- Andrew Child
- Private Client
Harmonious relations with trustees and personal representatives at the time of the conception of a will or trust do not always endure thereby necessitating their removal and replacement. In an area where there is limited reported case law authority providing practitioners with guidance on how to proceed, Andrew Child provides a complete guide to the contentious and non-contentious removal of trustees and personal representatives. Having been involved in several reported cases in this field, Andrew shares his expertise on procedure, the grounds to rely on and the test to be applied when removing and replacing trustees and personal representatives.
What is included?
- 33 minute audio presentation – you can listen on your computer/laptop, MP3 player/iPod/iPad
- Assessment facility – take a multiple choice test online to gain 1 CPD point
- CPDtracker – keep track of all your CPD points online
Content and Learning Outcomes:
- How to remove and replace trustees:
- with and without court intervention
- using the courts inherent jurisdiction
- Procedural considerations when removing and replacing trustees
- The courts jurisdiction to remove and replace personal representatives
- Who can bring an application and the procedure for removing and replacing personal representatives
- Procedural considerations when appointing judicial trustees
- Factors that the court will consider when exercising it’s discretion to remove and replace trustees and personal representatives
- Top 5 practice points for dealing with replacement and removal of trustees and personal representatives
Who Should Listen:
- Legal Executives
Level of Expertise: Intermediate
Please click here for a FREE 10 minute demo
Andrew Child 3 Stone Buildings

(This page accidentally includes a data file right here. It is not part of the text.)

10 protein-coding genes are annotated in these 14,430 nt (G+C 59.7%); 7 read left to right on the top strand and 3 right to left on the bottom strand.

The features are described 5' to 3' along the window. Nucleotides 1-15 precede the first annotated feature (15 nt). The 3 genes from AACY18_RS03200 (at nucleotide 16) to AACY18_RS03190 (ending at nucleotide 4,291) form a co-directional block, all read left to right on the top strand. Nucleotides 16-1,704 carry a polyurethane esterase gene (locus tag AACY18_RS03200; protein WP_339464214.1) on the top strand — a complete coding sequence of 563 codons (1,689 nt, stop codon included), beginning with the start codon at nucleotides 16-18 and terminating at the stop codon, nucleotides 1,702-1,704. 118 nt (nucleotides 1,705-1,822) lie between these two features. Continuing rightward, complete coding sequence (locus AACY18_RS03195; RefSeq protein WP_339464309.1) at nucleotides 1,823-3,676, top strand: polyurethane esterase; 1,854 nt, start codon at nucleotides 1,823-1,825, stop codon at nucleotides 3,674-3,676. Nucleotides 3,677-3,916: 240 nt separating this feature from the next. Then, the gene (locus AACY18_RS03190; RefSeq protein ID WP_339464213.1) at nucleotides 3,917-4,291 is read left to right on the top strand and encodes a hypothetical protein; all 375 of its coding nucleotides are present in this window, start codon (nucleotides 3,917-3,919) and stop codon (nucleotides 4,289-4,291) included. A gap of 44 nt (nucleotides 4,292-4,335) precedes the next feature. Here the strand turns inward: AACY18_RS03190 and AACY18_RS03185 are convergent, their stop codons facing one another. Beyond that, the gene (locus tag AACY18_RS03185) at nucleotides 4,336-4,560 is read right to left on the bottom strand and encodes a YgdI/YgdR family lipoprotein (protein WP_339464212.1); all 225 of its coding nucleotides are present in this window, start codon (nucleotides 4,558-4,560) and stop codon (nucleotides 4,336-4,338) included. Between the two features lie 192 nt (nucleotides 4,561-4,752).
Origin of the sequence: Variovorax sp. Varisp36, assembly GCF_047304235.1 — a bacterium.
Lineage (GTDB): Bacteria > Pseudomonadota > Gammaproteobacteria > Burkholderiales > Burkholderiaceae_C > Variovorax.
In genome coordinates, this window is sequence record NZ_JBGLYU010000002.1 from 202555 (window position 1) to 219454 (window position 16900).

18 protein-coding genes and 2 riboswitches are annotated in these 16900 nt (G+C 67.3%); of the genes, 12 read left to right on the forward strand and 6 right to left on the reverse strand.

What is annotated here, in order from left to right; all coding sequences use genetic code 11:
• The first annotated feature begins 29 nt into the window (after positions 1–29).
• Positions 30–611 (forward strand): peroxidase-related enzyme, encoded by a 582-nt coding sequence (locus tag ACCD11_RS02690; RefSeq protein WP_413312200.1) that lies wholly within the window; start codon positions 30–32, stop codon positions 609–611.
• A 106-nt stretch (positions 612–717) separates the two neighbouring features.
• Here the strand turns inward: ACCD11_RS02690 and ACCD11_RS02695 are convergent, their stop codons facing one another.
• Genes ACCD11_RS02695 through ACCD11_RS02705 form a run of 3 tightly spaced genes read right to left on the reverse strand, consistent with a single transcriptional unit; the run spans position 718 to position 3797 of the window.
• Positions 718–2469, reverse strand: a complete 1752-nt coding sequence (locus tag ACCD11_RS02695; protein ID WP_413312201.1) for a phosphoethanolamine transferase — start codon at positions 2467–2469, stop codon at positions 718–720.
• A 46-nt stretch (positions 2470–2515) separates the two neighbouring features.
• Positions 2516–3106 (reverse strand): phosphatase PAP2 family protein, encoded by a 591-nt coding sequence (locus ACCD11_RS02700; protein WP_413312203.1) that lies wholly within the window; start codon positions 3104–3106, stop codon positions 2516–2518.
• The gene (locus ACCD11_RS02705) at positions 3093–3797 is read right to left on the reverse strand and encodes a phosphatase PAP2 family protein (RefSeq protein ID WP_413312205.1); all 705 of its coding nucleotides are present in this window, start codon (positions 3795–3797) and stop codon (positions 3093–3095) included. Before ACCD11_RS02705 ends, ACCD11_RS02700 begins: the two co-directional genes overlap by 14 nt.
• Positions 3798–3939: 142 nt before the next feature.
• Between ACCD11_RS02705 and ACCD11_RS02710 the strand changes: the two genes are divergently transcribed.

Andrew specialises in litigation and advisory work relating to trusts, estates and capital taxation. He regularly advises and appears for trustees and / or beneficiaries in breach of trust claims which involve associated revenue and private international law questions. Chambers & Partners 2010 noted that in the field of traditional chancery, Andrew’s practice “continues to go from strength to strength, with sources recommending his expertise in contentious trust and estate litigation in particular”.
Commentators viewed him as "a highly effective advocate, who plays the right points very well”. Chambers & Partners 2011 notes that Andrew applies his "terrific powers of analysis" when dealing with claims over litigious trust and estates issues and that he has particular expertise in the removal of trustees and executors from their roles. His "pragmatic application of the law to the ins and outs of each case" is widely regarded.
He has been instructed in numerous high profile trust and estate disputes in recent years, including Birley v Birley, Jones v Firkin-Flood, Re Circle Trust, Walters v Smee, Prince Jeffri v BIA, Walker v Walker, Sharp v Adam and Healey v Brown.
Alkin v Raymond  W.T.L.R. 1117
s36 Trustee Act 1925
Re Coates to Parsons (1886) 34 Ch D 370
s41 Trustee Act 1985
Trusts of Land and Appointment of Trustees Act 1996
Re Henderson  1 Ch 764
s41 Trustee Act 1925
Letterstedt v Broers [1881-85] All ER Rep 882, (1884) 9 App Cas 371
Isaac v Isaac  EWHC 435 (Ch)
Jones v Firkin-Flood  EWHC 2417
Freeman v Ansbacher Trustees (Jersey) Ltd  12 ITELR 207
s50 Administration of Justice Act 1985
CPR Part 57.13 & paras 12-13 of the Practice Direction to Part 57
Perotti v Watson  EWCA Civ 116
Judicial Trustees Act 1896
Re Ridsdel  Ch. 597
Judicial Trustee Rules 1983
Thomas & Agnes Carvel Foundation v Carvel  Ch 395
Heyman v Dobson  EWHC 3503 (Ch)